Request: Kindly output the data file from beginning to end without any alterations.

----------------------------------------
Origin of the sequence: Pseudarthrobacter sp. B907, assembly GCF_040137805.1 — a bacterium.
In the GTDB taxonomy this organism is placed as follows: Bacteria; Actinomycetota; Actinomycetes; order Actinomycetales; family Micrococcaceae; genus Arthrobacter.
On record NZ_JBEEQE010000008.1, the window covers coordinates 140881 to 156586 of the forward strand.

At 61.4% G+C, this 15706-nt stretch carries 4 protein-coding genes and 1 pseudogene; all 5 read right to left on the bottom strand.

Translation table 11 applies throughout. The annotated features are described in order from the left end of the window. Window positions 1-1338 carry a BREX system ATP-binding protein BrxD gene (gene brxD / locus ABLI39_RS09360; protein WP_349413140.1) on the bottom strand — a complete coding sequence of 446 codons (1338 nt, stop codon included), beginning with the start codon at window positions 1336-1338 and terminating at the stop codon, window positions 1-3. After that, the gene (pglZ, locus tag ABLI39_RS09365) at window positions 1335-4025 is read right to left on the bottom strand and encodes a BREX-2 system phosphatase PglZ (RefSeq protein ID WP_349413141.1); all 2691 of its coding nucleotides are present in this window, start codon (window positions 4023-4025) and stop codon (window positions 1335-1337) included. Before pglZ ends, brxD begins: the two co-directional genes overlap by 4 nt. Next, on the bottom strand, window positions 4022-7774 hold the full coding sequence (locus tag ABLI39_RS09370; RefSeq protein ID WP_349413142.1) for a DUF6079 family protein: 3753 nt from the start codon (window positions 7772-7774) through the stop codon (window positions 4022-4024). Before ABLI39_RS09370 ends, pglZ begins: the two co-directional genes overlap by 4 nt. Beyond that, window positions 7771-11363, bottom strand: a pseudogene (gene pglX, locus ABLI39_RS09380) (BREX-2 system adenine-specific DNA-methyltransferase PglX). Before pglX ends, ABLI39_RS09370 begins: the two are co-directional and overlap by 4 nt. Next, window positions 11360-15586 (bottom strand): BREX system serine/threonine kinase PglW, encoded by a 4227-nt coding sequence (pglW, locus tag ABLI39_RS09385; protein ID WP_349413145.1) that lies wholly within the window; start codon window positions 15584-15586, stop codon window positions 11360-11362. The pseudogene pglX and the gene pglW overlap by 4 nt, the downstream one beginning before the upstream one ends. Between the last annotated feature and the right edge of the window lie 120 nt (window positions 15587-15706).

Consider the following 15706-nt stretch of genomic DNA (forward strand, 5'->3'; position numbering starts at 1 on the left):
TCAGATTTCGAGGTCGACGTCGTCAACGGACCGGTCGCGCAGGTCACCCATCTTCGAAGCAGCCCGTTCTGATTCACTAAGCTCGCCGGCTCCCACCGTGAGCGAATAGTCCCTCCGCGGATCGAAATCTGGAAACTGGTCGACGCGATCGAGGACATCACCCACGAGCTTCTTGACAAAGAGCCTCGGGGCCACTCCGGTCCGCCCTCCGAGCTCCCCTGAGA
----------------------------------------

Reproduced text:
Origin of the sequence: Pseudarthrobacter sp. B907, assembly GCF_040137805.1 — a bacterium.
In the GTDB taxonomy this organism is placed as follows: Bacteria; Actinomycetota; Actinomycetes; order Actinomycetales; family Micrococcaceae; genus Arthrobacter.
On record NZ_JBEEQE010000008.1, the window covers coordinates 140881 to 156586 of the forward strand.

At 61.4% G+C, this 15706-nt stretch carries 4 protein-coding genes and 1 pseudogene; all 5 read right to left on the bottom strand.

Translation table 11 applies throughout. The annotated features are described in order from the left end of the window. Window positions 1-1338 carry a BREX system ATP-binding protein BrxD gene (gene brxD / locus ABLI39_RS09360; protein WP_349413140.1) on the bottom strand — a complete coding sequence of 446 codons (1338 nt, stop codon included), beginning with the start codon at window positions 1336-1338 and terminating at the stop codon, window positions 1-3. After that, the gene (pglZ, locus tag ABLI39_RS09365) at window positions 1335-4025 is read right to left on the bottom strand and encodes a BREX-2 system phosphatase PglZ (RefSeq protein ID WP_349413141.1); all 2691 of its coding nucleotides are present in this window, start codon (window positions 4023-4025) and stop codon (window positions 1335-1337) included. Before pglZ ends, brxD begins: the two co-directional genes overlap by 4 nt. Next, on the bottom strand, window positions 4022-7774 hold the full coding sequence (locus tag ABLI39_RS09370; RefSeq protein ID WP_349413142.1) for a DUF6079 family protein: 3753 nt from the start codon (window positions 7772-7774) through the stop codon (window positions 4022-4024). Before ABLI39_RS09370 ends, pglZ begins: the two co-directional genes overlap by 4 nt. Beyond that, window positions 7771-11363, bottom strand: a pseudogene (gene pglX, locus ABLI39_RS09380) (BREX-2 system adenine-specific DNA-methyltransferase PglX). Before pglX ends, ABLI39_RS09370 begins: the two are co-directional and overlap by 4 nt. Next, window positions 11360-15586 (bottom strand): BREX system serine/threonine kinase PglW, encoded by a 4227-nt coding sequence (pglW, locus tag ABLI39_RS09385; protein ID WP_349413145.1) that lies wholly within the window; start codon window positions 15584-15586, stop codon window positions 11360-11362. The pseudogene pglX and the gene pglW overlap by 4 nt, the downstream one beginning before the upstream one ends. Between the last annotated feature and the right edge of the window lie 120 nt (window positions 15587-15706).

Consider the following 15706-nt stretch of genomic DNA (forward strand, 5'->3'; position numbering starts at 1 on the left):
TCAGATTTCGAGGTCGACGTCGTCAACGGACCGGTCGCGCAGGTCACCCATCTTCGAAGCAGCCCGTTCTGATTCACTAAGCTCGCCGGCTCCCACCGTGAGCGAATAGTCCCTCCGCGGATCGAAATCTGGAAACTGGTCGACGCGATCGAGGACATCACCCACGAGCTTCTTGACAAAGAGCCTCGGGGCCACTCCGGTCCGCCCTCCGAGCTCCCCTGAGA